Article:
With a Harvard MD in hand in 1893, he settled in San Francisco and took on hospital appointments and volunteer work, in addition to his own practice. In 1900, he married Helen Hillyer, the surrogate daughter of Phoebe Apperson Hearst, arts patron, champion of young women, philanthropist, and long-suffering mother of publisher William Randolph Hearst. Helen worked for suffrage and pacifism as World War I loomed, and gave birth to four children between 1901 and 1911.
The Browns owned a home on the European-style thoroughfare of Van Ness Avenue in San Francisco, but lost it to the 1906 fires. Philip also lost his office and medical equipment, but unlike many others, he and Helen had adequate financial resources to rebuild their lives.
Thousands of little unavoidable cares
As he worked at the Polyclinic in the years after the earthquake, Brown watched laboring women walk through its doors in the first stages of TB. He knew their workplaces were part of the problem. “As laundry-workers, dressmakers, clerks, factory-workers, inner-office workers, they are where the most unsanitary conditions in business life are found.”2 The same was true of their homes: working-class women often lived in multi-family residences with poor ventilation and plumbing. Some doctors called tuberculosis “a house disease” because it was so ubiquitous in these neighborhoods.3
Men worked outdoors to rebuild the city, getting the fresh air necessary to stay healthy. But the detritus they swept up settled into the dark corners where women labored, and there it stayed. Tied to sewing machines and typewriters, women were forced to stay inside for long hours, breathing in what no one should ever have in their lungs. Brown also thought about the “thousands of little unavoidable cares”4 the women had to deal with when the work day was over: cleaning, cooking, caring for children.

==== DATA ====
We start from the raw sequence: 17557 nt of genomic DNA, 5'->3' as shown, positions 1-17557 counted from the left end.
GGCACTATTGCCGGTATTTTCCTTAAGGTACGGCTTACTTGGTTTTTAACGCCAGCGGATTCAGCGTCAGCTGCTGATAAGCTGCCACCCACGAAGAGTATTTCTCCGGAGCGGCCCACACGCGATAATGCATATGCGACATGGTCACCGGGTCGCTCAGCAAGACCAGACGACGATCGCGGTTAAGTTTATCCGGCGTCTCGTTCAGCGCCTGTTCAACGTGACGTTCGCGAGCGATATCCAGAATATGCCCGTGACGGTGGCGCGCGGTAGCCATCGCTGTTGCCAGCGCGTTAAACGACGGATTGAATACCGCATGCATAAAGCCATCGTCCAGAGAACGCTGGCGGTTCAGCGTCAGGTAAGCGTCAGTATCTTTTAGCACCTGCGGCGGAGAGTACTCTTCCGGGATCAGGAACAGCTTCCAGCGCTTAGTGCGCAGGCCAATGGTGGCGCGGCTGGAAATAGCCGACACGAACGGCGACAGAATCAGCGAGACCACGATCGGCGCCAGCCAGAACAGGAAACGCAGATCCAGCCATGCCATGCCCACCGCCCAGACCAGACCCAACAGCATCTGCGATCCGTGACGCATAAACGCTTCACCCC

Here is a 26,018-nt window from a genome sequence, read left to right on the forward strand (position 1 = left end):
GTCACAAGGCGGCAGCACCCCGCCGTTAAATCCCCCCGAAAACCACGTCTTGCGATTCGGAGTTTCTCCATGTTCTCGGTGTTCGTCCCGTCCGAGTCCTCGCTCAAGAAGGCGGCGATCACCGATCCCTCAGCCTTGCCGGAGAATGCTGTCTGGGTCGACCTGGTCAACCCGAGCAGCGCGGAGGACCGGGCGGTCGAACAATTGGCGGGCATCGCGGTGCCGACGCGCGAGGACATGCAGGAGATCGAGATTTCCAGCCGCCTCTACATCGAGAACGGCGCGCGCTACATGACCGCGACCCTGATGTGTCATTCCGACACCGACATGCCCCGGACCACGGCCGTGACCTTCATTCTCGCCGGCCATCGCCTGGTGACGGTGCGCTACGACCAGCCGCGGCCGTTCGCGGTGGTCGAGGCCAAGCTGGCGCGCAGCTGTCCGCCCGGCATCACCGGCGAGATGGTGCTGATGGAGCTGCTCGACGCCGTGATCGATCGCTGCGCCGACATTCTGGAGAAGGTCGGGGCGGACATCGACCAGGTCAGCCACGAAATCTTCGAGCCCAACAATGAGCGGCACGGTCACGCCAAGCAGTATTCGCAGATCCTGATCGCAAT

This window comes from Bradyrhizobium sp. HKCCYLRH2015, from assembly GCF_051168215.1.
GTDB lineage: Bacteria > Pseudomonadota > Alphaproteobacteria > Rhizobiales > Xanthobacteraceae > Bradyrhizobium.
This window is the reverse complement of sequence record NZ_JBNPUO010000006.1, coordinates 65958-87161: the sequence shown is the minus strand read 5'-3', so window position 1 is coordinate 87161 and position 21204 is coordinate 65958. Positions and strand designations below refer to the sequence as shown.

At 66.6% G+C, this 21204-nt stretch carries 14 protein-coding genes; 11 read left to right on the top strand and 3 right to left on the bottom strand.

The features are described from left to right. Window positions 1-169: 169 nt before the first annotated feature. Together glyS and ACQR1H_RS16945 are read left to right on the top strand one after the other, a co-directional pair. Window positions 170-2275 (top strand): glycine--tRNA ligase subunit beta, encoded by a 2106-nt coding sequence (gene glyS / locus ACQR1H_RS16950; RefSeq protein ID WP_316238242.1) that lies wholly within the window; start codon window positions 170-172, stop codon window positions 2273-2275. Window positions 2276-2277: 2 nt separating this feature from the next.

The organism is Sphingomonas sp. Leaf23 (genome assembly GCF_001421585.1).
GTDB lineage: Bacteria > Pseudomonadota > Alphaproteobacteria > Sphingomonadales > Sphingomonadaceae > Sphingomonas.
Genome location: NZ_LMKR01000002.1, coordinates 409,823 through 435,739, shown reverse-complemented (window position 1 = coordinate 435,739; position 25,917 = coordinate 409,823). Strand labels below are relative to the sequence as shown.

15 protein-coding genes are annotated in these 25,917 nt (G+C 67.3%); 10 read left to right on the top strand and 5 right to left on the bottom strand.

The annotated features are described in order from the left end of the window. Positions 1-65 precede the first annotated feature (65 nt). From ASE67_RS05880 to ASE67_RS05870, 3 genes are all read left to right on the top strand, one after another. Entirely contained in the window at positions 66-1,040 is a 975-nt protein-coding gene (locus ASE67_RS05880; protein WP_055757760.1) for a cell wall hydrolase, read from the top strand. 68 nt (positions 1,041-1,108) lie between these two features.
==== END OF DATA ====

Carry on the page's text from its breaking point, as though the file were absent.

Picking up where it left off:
Brown knew his Polyclinic class wasn’t enough to keep the city’s working women healthy. What’s more, although San Francisco General Hospital had a collection of wards for the tuberculous, there weren’t enough doctors or beds for everyone. So he turned to his mother’s life and career for inspiration. In 1875, irritated that San Francisco didn’t have a hospital focused on treating mothers and their children, Dr. Charlotte Brown had co-founded the Pacific Dispensary for Women and Children, which later became Children’s Hospital.
Now, Philip Brown’s female patients needed a sanatorium. So, in the spirit of his maverick mother, Brown decided to build his own.
The Rest Cure
Until streptomycin was discovered in the 1940s, the only way to conquer TB was the rest cure, perfected by Dr. Edward Trudeau in Saranac Lake, New York, in the 1880s. He built the first true tuberculosis sanatorium, where patients stayed in bed in the open air or in screened wards, ate fattening food, and endured medical interventions such as pneumothorax, which artificially collapsed the lung. This allowed macrophages, a type of scar tissue, to grow about the tubercle bacilli, walling them off until a patient was no longer actively ill or contagious. It wasn’t a real cure, though. Macrophages could break open if your health broke down and the disease could become active again, sending you back to the sanatorium, or worse. Faced with horrific public health statistics, doctors and municipalities opened sanatoria all over the United States, about four hundred of them by 1910. Barely a handful were for women only but, in September 1911, Dr. Brown opened the newest one, a place he called Arequipa.